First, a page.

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Tue, Aug 22, 2006 - Page 10 News List

Chile copper mine workers reject offer

STRIKE TALKSWorkers at the Escondida mine rebuffed an offer from BHP Billiton, prolonging a strike that executives said was costing US$16 million in profit every day

BLOOMBERG

Striking workers at the world's largest copper mine in Chile rejected a revised pay offer from BHP Billiton, extending a two-week strike that has cut production by as much as 60 percent. Copper prices rose.

The world's biggest mining company is offering more pay and higher bonuses, BHP spokeswoman Alejandra Wood said from Santiago. The 2,052 workers in the mine's main labor union decided the offer wasn't enough at a meeting late yesterday, union spokesman Francisco Aedo said.

Prices of copper, used in wires and pipes, rose as much as 1.5 percent in London and have more than doubled in the past year as consumption soared in China, prompting unions to seek a larger share of mining companies' profits. BHP is expected to report record full-year earnings of US$10.7 billion tomorrow.

"The offer given to the workers by BHP is still on the cheap side given that BHP is going to report another very good profit this week," said Jonathan Barratt, head of foreign exchange and metals at Tricom Futures Pty. "They will be looking for a greater increase"

Copper for delivery in three months on the London Metal Exchange rose as much as US$110 a tonne to US$7,590. It traded at US$7,540 at 8:05am yesterday in London.

Mine executives said on Aug. 16 that the dispute was costing owners, including Melbourne-based BHP Billiton, London-based Rio Tinto Group and Tokyo-based Mitsubishi Corp US$16 million in profit a day.

Escondida accounted for 8.5 percent of all mined copper worldwide last year.

BHP may post a 67 percent gain in full-year profit this year, according to analysts surveyed by Bloomberg. Rio Tinto said on Aug. 3 that higher copper prices helped its first-half net income rise 75 percent to a record US$3.8 billion.

"The company has directed these talks poorly," said Pedro Marin, another union spokesman, in a phone interview from Antofagasta.

BHP raised its offer to an increase of 4 percentage points above inflation, 1 percentage point higher than previously, and a bonus of 9.5 million pesos (US$17,834) for a 36-month contract.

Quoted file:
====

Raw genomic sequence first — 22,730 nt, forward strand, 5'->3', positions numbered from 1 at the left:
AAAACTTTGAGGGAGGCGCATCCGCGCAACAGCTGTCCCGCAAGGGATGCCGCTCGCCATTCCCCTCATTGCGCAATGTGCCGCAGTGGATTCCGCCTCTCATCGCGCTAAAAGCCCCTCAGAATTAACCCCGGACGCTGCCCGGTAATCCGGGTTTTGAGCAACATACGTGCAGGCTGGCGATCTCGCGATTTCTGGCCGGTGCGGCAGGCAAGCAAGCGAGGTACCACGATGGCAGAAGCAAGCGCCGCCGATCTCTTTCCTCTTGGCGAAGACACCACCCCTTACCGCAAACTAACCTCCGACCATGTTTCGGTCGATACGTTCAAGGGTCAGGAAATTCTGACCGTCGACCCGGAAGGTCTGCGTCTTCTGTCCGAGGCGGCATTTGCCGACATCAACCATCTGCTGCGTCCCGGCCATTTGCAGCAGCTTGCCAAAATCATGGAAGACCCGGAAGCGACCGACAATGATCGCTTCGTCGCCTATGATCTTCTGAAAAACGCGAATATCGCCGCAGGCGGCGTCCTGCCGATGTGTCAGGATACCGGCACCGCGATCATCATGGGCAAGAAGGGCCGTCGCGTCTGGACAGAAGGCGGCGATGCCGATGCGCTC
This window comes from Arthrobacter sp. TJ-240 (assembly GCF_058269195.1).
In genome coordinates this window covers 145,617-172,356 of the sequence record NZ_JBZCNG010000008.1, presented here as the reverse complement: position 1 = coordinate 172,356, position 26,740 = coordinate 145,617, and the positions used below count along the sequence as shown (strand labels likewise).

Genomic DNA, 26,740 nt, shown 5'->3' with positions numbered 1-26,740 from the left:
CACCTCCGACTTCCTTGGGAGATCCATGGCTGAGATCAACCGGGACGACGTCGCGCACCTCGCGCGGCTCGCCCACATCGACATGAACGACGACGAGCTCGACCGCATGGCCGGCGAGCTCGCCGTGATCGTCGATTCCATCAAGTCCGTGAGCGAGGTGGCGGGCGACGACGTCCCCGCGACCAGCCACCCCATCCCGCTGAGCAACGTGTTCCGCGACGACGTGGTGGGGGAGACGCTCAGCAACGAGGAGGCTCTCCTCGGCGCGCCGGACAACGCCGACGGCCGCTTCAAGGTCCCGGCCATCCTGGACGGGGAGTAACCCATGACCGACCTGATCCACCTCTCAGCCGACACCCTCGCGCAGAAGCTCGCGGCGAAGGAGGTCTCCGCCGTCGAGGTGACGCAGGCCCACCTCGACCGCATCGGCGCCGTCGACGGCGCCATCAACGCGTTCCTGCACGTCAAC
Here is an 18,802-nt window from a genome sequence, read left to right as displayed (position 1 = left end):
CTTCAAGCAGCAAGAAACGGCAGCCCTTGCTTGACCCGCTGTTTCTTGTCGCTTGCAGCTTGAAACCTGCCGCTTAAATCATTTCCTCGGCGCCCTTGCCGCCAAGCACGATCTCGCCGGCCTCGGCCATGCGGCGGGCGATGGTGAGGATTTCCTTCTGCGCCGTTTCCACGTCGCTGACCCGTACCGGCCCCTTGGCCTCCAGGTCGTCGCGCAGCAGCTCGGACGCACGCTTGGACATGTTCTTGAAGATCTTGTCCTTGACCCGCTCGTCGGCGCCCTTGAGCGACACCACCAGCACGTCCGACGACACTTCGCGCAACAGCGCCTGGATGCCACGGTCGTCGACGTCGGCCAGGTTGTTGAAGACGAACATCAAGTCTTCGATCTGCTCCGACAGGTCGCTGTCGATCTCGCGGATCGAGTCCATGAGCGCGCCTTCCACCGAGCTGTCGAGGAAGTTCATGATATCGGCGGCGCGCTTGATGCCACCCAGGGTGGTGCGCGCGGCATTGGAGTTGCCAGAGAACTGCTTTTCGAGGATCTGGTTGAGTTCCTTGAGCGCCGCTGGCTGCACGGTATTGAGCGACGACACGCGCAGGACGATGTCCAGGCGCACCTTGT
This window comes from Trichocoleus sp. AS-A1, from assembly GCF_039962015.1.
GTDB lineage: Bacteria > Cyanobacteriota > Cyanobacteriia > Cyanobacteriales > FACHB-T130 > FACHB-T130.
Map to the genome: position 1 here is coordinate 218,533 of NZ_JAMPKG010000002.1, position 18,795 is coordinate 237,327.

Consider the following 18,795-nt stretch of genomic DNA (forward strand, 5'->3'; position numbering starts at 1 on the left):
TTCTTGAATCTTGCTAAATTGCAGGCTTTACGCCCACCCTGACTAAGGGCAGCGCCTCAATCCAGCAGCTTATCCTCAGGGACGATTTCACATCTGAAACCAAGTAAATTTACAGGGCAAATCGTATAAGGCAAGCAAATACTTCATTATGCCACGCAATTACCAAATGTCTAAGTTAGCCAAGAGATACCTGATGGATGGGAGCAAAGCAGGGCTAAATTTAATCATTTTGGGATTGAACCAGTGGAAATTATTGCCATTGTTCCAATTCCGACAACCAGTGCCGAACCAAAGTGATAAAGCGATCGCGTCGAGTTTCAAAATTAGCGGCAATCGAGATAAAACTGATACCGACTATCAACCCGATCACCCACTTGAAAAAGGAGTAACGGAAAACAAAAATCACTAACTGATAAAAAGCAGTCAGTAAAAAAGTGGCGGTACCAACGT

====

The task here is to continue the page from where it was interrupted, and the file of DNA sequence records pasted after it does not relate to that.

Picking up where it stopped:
Provided workers sign a 48-month contract, BHP will increase pay a further 1.3 percent in the fourth year, and pay a total bonus of 13 million pesos.

The Escondida's Workers Union No. 1, which represents 94 percent of the mine's employees, is seeking a wage increase of 10 percentage points above inflation and a bonus of 16 million pesos per worker for a 36-month contract.

Chile's inflation rate was 3.8 percent last month.

The 4 percent offer wasn't large enough, Marin said. He added that the union was prepared to negotiate on its demand for a 10 percentage point increase above inflation. He also said the union wasn't willing to agree to a four-year contract.

BHP Billiton's spokeswoman Emma Meade declined to comment on the union's rejection.

Previous labor disputes at Chilean copper mines have been short lived. Contract employees at state-owned Codelco, the world's biggest copper producer, returned to work after a 17-day strike at El Teniente and Andina mines in January. Placer Dome Inc's 500 workers at the Zaldivar copper mine ended an eight-day strike in July last year after the company sweetened a wage offer.

"The strike looks like it's going to go on longer than people expected," said Ron Cameron, a resources analyst at Ord Minnett Ltd in Sydney.

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